Although autism awareness has increased in northern New Brunswick, it still has a long way to go, says a British expert who has a personal connection to the area.

Kevin Baskerville is a consultant with 20 years of experience working with individuals with autism, a neurological disorder that includes a wide range of symptoms including ritualistic physical activity, social impairment and communication deficits.

Baskerville is offering a workshop for professionals and parents of autistic children at the Chaleur Autism and Asperger Family Centre in Bathurst this week.

'If children in schools can be friends to, and understand a little bit more about, autism ... that fundamentally could make a huge difference' - Kevin Baskerville

"Some families that I've met, particularly here in northern New Brunswick, are feeling uncomfortable about going out with their children, going out into the community and what people might say or what people might think," said Baskerville.

"And that's something we've really got to change and really let people feel comfortable taking their kids out, comfortable in terms of they're not going to be judged."

His New Brunswick connection has brought him here many times in the last few years.

Networking for parents

“My wife is from the Miramichi, so it's my second home now that we've moved back to England. Coming back to New Brunswick, we come back as often as we can. And so while I'm over here, I've been doing some training across northern New Brunswick particularly,” Baskerville said.

Since Baskerville started practising, diagnosis rates have soared.

But barriers still exist for people on the autism spectrum.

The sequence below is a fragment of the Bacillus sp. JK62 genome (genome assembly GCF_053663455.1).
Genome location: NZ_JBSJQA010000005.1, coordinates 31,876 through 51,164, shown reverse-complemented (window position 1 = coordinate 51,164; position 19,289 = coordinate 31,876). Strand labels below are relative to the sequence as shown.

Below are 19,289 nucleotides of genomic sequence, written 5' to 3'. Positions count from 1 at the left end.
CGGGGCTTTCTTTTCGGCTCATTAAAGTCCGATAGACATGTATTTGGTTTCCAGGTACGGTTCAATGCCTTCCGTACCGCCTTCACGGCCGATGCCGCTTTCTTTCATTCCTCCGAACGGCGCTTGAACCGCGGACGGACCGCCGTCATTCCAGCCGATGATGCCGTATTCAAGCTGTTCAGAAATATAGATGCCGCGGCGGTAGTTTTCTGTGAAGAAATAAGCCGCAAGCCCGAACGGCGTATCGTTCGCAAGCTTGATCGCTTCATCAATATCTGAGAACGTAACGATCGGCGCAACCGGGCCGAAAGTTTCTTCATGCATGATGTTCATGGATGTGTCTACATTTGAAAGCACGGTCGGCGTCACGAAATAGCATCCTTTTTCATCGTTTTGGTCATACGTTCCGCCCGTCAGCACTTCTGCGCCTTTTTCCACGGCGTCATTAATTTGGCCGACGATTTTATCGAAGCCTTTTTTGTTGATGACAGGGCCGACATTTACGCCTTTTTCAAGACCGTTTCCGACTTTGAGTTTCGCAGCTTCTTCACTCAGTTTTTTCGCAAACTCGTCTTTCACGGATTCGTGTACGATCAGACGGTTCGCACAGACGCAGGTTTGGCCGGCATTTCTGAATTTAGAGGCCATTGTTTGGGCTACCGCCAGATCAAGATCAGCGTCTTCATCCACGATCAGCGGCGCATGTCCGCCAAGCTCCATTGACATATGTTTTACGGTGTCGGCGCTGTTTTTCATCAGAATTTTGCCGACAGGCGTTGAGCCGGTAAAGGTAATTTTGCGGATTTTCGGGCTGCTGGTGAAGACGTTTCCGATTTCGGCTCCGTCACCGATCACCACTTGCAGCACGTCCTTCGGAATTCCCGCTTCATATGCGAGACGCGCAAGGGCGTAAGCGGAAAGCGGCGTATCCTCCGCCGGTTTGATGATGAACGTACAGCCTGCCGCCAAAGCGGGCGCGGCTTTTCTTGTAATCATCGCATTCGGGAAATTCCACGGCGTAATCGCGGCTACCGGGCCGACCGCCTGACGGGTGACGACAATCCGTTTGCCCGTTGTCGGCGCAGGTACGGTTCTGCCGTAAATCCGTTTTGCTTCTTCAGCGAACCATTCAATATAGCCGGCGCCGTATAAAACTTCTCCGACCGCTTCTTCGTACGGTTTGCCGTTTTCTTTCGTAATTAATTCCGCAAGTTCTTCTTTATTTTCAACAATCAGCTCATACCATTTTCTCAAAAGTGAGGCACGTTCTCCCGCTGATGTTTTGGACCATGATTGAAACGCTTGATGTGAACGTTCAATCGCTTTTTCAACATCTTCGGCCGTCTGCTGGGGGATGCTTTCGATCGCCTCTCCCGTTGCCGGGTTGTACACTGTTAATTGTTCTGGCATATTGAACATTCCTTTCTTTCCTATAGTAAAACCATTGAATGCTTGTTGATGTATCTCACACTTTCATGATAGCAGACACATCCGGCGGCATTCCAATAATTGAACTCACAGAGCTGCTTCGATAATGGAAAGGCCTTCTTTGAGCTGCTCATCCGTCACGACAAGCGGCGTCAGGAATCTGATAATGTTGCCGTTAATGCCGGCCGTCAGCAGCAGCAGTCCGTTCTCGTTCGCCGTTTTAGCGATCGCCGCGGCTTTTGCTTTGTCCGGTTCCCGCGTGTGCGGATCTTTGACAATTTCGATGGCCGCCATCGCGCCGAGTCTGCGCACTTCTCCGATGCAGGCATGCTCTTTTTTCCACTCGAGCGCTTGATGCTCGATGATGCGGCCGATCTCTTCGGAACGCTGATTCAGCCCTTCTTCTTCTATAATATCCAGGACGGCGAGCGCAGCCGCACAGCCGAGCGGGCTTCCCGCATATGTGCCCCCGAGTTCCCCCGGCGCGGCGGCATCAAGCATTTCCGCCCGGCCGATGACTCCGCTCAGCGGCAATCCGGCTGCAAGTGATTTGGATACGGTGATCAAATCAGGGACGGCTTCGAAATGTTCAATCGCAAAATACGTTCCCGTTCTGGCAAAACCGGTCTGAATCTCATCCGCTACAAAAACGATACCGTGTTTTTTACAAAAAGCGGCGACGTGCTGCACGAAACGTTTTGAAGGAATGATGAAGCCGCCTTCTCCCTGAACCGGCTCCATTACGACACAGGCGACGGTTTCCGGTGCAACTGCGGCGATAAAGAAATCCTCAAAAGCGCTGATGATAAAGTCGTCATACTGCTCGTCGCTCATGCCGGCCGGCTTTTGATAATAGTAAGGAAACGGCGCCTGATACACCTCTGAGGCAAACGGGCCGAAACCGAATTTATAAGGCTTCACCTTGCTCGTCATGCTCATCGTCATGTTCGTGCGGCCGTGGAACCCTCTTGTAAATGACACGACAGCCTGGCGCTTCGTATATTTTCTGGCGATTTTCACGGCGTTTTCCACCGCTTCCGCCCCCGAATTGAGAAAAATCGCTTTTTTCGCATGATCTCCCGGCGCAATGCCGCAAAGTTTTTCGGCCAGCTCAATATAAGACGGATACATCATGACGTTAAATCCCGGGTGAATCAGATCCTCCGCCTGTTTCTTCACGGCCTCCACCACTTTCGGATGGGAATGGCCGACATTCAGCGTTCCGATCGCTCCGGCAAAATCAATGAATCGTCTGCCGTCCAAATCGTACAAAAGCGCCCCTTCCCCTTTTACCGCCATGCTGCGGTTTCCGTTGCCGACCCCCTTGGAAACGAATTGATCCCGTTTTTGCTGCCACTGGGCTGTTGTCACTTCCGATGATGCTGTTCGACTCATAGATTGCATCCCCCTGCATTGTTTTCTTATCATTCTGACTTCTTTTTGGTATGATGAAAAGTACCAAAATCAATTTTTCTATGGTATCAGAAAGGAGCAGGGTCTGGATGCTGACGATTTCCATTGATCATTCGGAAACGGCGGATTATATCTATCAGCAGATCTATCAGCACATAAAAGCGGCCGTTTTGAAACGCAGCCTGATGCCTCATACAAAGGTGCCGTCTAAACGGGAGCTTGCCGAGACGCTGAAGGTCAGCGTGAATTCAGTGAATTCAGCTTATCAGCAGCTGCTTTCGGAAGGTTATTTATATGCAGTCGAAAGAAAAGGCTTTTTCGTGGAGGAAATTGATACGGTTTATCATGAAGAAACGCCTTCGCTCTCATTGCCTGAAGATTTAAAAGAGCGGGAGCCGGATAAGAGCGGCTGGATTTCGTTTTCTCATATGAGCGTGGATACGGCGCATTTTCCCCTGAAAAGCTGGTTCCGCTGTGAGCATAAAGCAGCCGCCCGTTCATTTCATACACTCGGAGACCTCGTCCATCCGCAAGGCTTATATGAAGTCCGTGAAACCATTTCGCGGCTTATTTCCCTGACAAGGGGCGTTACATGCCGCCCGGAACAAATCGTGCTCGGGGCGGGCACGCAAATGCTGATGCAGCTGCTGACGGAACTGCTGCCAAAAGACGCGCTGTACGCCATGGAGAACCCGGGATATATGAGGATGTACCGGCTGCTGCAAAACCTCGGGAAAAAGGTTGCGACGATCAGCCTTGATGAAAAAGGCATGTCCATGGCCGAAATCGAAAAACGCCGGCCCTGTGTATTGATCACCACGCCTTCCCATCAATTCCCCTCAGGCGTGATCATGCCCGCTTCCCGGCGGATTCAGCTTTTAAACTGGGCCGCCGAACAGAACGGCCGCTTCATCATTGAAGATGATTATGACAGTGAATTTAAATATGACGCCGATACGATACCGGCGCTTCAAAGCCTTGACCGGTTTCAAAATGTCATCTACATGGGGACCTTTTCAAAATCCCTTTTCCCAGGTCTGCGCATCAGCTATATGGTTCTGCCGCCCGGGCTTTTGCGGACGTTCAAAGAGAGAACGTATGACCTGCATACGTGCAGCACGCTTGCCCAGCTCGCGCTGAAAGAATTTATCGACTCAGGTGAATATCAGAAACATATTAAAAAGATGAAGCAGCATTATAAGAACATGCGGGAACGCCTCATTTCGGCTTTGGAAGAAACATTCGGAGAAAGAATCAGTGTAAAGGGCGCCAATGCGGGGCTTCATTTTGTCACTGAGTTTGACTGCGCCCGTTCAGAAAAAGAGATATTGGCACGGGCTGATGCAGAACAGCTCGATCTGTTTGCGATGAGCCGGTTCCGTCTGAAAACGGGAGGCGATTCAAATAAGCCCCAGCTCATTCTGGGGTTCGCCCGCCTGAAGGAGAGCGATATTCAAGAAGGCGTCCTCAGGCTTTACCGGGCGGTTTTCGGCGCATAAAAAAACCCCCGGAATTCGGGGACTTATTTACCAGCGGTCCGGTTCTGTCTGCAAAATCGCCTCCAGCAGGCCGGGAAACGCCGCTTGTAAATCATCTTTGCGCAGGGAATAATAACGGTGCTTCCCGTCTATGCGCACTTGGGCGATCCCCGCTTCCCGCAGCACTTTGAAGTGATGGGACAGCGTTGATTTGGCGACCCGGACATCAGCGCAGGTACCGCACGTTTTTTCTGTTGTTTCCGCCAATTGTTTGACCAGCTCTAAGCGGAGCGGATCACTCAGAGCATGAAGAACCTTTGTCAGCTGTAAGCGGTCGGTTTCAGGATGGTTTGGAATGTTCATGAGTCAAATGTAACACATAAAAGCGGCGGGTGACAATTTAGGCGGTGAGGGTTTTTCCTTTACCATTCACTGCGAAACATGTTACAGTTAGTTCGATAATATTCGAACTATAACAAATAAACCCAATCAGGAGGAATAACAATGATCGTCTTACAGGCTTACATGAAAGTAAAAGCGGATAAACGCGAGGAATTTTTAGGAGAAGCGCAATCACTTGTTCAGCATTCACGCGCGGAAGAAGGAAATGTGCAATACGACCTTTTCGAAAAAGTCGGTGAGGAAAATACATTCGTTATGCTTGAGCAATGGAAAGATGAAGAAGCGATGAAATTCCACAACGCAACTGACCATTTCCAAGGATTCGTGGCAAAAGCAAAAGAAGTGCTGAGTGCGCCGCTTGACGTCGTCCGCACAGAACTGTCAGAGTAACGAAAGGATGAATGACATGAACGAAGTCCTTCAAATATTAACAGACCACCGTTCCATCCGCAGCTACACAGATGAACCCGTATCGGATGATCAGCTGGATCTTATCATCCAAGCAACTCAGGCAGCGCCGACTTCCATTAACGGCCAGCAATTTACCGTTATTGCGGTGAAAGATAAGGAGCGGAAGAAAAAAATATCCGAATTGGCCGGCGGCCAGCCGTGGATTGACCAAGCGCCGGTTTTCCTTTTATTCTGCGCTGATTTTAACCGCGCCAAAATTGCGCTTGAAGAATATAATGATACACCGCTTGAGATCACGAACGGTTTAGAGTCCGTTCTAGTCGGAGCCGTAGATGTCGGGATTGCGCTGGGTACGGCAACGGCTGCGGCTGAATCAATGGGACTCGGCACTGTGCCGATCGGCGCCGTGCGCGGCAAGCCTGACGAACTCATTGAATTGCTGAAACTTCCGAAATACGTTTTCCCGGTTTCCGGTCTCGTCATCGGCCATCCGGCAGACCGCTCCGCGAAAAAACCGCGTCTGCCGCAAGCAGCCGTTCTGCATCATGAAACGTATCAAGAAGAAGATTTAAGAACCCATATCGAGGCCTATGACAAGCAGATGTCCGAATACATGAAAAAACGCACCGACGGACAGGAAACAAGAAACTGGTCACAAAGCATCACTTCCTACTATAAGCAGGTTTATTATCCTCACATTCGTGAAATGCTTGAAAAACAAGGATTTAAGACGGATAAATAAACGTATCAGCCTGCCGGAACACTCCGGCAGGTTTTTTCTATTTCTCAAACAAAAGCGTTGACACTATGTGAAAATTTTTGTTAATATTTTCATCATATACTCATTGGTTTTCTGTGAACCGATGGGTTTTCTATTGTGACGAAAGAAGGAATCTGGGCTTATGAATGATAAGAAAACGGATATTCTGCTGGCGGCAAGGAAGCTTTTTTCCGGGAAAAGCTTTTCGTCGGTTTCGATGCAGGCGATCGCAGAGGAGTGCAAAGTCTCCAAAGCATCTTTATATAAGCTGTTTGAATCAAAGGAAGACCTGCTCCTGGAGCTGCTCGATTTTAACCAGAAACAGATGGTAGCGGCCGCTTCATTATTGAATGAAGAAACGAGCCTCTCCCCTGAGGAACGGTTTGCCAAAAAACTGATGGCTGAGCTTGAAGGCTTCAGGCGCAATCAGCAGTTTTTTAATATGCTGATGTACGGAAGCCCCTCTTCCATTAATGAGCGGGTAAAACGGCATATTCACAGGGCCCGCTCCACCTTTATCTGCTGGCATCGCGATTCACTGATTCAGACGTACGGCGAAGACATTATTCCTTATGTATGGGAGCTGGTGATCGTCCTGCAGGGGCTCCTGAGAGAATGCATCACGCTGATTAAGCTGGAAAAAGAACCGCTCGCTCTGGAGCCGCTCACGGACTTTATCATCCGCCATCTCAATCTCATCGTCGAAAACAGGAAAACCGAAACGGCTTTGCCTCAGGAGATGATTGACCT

Based on years of training, outreach and personal experience, Baskerville's work focuses on social interactions and community.

Our understanding about autism can improve, simply by being a friend, said Baskerville.

Michelle McNeil

Michelle McNeil says it takes a host of health professionals to help her son who has Asperger syndrome. (CBC)

"If children in schools can be friends to, and understand a little bit more about autism, and how to be a friend of and to talk to their teachers and to talk to their parents about how that could work, look online about how they could be a friend to a child with autism, that fundamentally could make a huge difference," he said.

For parents and immediate family, the workshop offers a chance to network.

Michelle McNeil's eldest son has Asperger syndrome. She says it takes a village to raise him to be healthy and happy.

"Everything from occupational therapist, speech-language pathologist, psychologist, obviously a pediatrician. So there's a lot of different people involved," said McNeil.